Photo caption: Communications Minister Dina Pule officially opens the ICT Indaba 2012.
Photo caption: New set top box.
High definition, digital television broadcasting is no longer only the privilege of those who are wealthy. Government has started to guide all South Africans on the journey to a new era of digital broadcasting that will see us receive television of exceptional picture and sound clarity.
In 2005, the International Telecommunications Union announced that countries in Africa and other regions must move their television broadcasting to a digital platform. Since then, the Department of Communications has been working hard to ensure that all the necessary work is done to enable a smooth transformation of our broadcasting.
The project called Go Digital South Africa is taking South Africans to an era of digital television that also brings a wider choice of television channels to ordinary people who view free-to-air television. This includes SABC 1, 2 and 3 and e-TV.
These services, including regional television, which are currently broadcast in an analogue format, will now be moved from analogue to digital broadcasting.
What is the difference between analogue and digital TV?
Television uses a network of transmission towers to relay signals. Each transmission tower has a specific area of coverage, and it is the network of coverage that provides television signals across the country.
The broadcast signal is sent to the various towers and if you are within the area covered by a tower, you will be able to receive the broadcast services via a TV aerial – which is usually placed on your roof or on your television set.
In analogue, the signal is transmitted in the form of electromagnetic waves. This is not the most efficient way of transmitting TV signals. In digital, the signal is encoded and can be compressed – this will therefore allow for more channels to be broadcast.
Why are we moving from analogue to digital?
The main reason for the world to change to digital broadcasting is to release valuable spectrum which can be used for other services. Spectrum is scarce and is necessary if more telecommunications and broadcasting services are to be made available. South Africa also coordinates its frequency plans with other countries to ensure that there is no interference between various countries’ broadcasting signals. Currently, analogue broadcasting is protected from interference, but this protection will stop by 2015. It is therefore necessary to complete the change from analogue to digital by 2015.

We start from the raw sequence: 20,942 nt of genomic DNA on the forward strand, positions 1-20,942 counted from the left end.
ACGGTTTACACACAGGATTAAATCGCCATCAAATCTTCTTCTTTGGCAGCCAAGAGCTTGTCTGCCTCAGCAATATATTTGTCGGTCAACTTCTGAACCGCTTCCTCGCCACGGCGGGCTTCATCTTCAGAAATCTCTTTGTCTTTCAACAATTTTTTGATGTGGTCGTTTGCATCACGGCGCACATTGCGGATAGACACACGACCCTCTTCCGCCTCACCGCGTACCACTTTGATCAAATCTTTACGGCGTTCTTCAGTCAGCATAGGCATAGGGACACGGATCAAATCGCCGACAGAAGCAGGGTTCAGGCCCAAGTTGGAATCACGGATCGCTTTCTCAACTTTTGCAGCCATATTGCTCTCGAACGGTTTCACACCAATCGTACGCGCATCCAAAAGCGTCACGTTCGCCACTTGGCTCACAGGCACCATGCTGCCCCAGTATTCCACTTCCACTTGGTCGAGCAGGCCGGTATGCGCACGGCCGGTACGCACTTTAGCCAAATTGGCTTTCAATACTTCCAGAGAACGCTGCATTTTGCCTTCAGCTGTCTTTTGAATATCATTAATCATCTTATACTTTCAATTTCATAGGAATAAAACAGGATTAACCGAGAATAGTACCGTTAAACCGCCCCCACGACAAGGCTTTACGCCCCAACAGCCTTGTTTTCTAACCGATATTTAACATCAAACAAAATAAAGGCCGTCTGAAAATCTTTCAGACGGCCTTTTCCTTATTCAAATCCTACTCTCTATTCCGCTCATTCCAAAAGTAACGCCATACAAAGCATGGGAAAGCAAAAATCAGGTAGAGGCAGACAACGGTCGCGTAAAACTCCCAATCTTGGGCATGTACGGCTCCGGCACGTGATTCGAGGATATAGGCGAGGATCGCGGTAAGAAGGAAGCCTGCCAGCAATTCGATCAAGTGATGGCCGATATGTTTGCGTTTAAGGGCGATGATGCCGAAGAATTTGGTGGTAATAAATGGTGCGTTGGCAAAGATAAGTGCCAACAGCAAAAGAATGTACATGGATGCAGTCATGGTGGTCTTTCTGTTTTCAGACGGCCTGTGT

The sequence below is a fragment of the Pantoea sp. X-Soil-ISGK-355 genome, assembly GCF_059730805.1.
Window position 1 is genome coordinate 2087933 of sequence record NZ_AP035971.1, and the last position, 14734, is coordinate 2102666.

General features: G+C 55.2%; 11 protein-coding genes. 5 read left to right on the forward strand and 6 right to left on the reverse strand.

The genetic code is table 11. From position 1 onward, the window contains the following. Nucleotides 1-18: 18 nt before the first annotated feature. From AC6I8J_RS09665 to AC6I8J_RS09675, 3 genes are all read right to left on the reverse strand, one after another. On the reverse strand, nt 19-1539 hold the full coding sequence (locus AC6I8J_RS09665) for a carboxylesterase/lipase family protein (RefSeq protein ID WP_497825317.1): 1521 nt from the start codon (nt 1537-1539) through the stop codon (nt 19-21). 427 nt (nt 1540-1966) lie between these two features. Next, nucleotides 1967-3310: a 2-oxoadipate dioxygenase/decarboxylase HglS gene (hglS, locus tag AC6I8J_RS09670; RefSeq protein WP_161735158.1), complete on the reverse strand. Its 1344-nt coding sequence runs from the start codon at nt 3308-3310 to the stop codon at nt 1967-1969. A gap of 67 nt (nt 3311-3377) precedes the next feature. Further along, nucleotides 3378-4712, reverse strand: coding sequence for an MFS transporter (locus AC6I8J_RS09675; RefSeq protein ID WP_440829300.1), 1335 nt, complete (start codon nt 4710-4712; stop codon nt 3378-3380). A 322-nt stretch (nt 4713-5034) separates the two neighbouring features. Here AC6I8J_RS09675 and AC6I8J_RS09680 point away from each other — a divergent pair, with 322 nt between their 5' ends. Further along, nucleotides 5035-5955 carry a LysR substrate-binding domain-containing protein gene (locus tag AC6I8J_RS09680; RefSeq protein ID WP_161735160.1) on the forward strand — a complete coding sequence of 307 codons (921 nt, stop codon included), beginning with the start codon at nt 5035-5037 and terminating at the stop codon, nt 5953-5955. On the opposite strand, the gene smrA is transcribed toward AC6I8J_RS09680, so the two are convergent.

Will I need any equipment to receive digital television?
You will need to have a digital decoder to receive the new digital signal called a set-top box (STB) decoder, which was recently lauanched by the Department of Communications and the South African Bureau of Standards for free-to- air digital terrestrial television.
The STB decoder operates in conjunction with an analogue television receiver minimising additional expense for the public while providing good quality video and sound.
The standard ensures that the final STB decoder is low maintenance and includes an access control mechanism to prevent decoders from being used outside South Africa.
South Africa will now comply with the 2006 resolution of the Regional Radio Communication Conference.
This decoder is not the same as the Multichoice satellite box or the current MNet decoder. The digital decoder is a receiver that will decode the digital signal to enable the channels to be displayed on your analogue television set. The digital decoder will plug directly into your TV set, just like your dvd player. It is estimated that the retail cost of the free-to-air digital decoder will be about R700; a once-off cost when you buy the decoder. Digital decoders are not yet available for sale to the public, but will most likely be available soon.
Will I need to buy a new TV set to receive digital TV?
No, you do not need to buy a new TV. All current analogue television sets will be able to receive digital TV. You also do not need a high definition (HD) TV, LCD TV or Plasma TV to receive digital TV.
NO television sets that are currently for sale will be able to receive the digital TV channels without the digital decoder. A TV that is ‘digital ready’ or ‘HD ready’ does not mean that it can receive the digital TV broadcasting without a digital decoder. However, you should be cautious of buying old analogue technology products just because it is cheap. Analogue technology is being phased out around the world.
What can I do if I cannot afford the digital decoder?
Government has plans to assist needy house- holds with subsidies to enable them to buy digital decoders.
Details of the subsidy will be made public once government is ready and it will be announced in the media.